In the NEBULA project, DOWEL and its partners have designed a series of actions to popularise the New European Bauhaus in the local ecosystems of the construction industry across Europe. In this framework, we developed a Handbook that synthesises all key concepts and principles of the New Bauhaus and provide some concrete examples on how it can be implemented in the built environment and the construction industry.


The New European Bauhaus (NEB) in brief

The NEB is an initiative launched by the European Commission in 2020 as part of the European Green Deal. It aims to bring together designers, architects, engineers, artists, and other creative professionals to imagine and build a more sustainable and inclusive future for Europe. It is inspired from the original Bauhaus movement that emerged in Germany in the early 20th century and emphasised the integration of art, architecture, and design with new technologies and industrial production.

The initiative seeks to address societal challenges such as climate change, sustainability, and social inclusion by promoting innovative solutions that combine aesthetics, functionality, and sustainability. It focuses on three main principles:

  • Sustainability: Encouraging the use of sustainable materials, energy-efficient design, and circular economy principles in architecture, urban planning, and design.
  • Inclusivity: Ensuring that the built environment is accessible and inclusive for all members of society, regardless of age, ability, or background.
  • Aesthetics: Emphasizing the importance of aesthetics and creativity in enhancing the quality of life and well-being of individuals and communities.

While it was initially launched as an informal and ‘bottom up’ movement, the European Commission developed in parallel a structured framework to support the networking of stakeholders, the sharing of experiences and ideas, but also to provide dedicated public funding opportunities.

In 18 months, this led to a profusion of initiatives, resources, projects, and more.

The NEB handbook

The idea of the Handbook is two-fold:

  • Provide some guidance to find one’s way across the profusion of resources and opportunities related to the New European Bauhaus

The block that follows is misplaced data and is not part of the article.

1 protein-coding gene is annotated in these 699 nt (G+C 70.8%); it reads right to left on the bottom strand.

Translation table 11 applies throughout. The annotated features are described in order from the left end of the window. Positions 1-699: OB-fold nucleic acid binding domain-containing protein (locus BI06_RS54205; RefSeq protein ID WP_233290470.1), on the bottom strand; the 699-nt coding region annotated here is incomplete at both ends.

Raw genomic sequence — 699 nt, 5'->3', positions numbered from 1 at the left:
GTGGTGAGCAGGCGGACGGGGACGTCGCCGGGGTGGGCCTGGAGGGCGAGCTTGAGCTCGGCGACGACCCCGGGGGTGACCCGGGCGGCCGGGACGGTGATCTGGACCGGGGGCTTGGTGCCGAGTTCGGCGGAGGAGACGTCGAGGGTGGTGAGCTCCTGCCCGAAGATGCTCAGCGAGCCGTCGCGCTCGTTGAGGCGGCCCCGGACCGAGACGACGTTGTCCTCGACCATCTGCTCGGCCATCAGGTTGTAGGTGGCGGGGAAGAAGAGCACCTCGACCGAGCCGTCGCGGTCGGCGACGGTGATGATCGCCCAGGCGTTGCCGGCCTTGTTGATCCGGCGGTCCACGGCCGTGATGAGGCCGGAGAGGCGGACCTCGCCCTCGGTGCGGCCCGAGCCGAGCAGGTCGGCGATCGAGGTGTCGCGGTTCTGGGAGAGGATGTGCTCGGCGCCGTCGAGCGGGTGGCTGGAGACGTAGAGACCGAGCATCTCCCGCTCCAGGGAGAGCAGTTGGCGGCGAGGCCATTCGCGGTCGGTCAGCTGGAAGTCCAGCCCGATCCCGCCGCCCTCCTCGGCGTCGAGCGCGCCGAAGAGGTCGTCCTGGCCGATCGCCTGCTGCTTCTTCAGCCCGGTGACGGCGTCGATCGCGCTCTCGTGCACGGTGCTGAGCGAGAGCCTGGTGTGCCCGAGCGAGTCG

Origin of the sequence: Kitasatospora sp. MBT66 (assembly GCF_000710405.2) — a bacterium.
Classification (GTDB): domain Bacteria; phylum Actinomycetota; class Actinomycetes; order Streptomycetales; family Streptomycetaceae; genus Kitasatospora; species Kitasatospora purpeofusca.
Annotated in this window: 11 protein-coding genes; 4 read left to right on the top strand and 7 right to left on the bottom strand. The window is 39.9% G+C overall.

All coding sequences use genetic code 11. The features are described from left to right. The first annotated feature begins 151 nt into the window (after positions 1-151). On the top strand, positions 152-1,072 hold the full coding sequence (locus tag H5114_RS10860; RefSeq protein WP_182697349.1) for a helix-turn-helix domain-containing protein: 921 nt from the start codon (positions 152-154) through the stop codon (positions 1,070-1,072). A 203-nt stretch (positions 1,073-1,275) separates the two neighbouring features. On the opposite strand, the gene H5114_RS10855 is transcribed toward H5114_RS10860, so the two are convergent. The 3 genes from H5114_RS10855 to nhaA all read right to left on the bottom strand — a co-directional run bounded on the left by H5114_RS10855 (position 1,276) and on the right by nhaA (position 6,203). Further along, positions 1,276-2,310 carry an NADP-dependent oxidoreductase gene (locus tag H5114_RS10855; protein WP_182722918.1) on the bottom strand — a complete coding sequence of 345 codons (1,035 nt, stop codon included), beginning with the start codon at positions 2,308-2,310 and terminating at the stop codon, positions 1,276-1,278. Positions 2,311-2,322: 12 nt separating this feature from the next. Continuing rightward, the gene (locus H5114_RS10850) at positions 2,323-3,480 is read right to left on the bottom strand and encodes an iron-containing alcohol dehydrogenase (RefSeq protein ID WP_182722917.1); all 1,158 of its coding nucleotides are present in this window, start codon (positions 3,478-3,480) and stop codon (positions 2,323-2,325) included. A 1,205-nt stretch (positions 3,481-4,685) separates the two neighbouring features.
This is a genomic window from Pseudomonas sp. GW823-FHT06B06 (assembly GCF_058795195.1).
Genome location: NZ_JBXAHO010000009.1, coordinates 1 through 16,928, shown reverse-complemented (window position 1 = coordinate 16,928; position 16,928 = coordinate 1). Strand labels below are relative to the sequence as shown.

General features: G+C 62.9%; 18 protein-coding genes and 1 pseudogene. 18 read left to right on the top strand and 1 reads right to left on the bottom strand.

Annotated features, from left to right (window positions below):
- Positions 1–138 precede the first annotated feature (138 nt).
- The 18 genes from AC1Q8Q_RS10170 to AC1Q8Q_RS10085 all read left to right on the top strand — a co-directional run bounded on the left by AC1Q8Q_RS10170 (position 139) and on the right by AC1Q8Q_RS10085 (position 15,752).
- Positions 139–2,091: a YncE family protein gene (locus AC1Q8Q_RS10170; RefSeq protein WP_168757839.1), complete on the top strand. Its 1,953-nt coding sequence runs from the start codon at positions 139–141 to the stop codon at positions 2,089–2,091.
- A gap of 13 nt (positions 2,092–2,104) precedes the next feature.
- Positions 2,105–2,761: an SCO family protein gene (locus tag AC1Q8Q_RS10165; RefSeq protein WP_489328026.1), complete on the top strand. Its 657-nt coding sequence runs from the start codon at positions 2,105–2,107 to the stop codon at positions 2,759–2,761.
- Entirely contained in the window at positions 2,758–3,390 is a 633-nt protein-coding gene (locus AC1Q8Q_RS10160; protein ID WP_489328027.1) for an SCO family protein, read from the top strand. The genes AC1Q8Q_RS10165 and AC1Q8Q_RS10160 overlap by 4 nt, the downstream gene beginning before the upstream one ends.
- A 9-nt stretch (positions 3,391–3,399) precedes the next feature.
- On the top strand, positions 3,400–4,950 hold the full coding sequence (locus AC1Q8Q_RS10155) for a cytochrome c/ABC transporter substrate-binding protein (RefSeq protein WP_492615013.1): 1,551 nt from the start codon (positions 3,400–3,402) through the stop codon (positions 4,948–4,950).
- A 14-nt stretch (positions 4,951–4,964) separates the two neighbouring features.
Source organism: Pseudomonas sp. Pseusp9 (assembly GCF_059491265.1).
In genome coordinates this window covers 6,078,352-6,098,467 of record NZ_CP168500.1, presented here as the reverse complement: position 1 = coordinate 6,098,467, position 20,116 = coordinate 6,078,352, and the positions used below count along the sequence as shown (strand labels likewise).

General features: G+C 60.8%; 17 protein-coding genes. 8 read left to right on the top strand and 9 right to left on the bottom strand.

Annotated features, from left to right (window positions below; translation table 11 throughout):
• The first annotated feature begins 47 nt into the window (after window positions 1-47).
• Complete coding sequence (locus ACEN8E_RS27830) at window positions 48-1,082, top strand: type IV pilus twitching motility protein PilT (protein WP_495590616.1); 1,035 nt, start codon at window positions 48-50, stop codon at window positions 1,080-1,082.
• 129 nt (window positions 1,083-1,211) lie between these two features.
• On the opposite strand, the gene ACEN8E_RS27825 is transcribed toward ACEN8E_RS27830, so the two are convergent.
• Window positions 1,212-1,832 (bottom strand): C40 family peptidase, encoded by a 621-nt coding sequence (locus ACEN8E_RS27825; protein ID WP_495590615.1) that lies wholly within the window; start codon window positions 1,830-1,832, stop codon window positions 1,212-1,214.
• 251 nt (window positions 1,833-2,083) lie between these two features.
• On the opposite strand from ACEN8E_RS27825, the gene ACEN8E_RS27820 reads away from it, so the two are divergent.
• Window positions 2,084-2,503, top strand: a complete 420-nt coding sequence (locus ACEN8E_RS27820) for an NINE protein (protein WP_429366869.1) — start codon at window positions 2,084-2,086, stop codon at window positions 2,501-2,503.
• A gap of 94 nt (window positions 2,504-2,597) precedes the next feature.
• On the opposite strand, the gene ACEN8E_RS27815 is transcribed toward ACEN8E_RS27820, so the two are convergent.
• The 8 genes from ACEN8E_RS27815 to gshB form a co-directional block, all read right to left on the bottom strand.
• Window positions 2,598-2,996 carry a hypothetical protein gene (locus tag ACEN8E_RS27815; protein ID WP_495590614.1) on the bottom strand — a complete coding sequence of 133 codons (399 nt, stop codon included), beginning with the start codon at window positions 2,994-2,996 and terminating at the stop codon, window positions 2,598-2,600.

• “Give flesh” to the New European Bauhaus principles, i.e. provide some concrete examples on how the NEB concepts can be implemented in real projects related to the built environment and the construction industry.

The handbook is therefore designed to answer the following questions:

  • What is the New European Bauhaus, and why?
  • How to access/join the NEB community and resources?
  • How do I make my project ‘NEB by design’?
  • Where to get funding to support my NEB project?
  • What are concrete examples of NEB projects?

The set of examples is focused on the built environment and construction sector, and organised along the three NEB core value with additional subcategories:

Each example provides a brief description of the project objective and implementation, how it contributes to the three NEB values, which stakeholders were involved in the process, and some references.

Download the NEB Handbook here.

Peer learning activities about the New European Bauhaus

Beyond the NEB Handbook, the NEBULA project is developing other activities to enable the sharing of experience about the New European Bauhaus.

The webinar series “New Bauhaus Stories” investigates the NEB through different angles, such as urban planning and stakeholder involvement, innovation and new product/ service development, education, etc… Each webinar session gives the floor to different stakeholders, from city planners to start ups, from architects to engineers. Link to the New Bauhaus Stories.

A network of NEB Advisors is also being set up, to act as relays between EU-level information, resources and opportunities related to the New European Bauhaus, and local ecosystems from the built environment and construction industry. More information is available here.


NEB Handbook

NEBULA project page

NEBULA linked-in

The NEBULA project has received funding from the European Union’s Horizon Europe research and innovation programme under Grant Agreement No 101079859.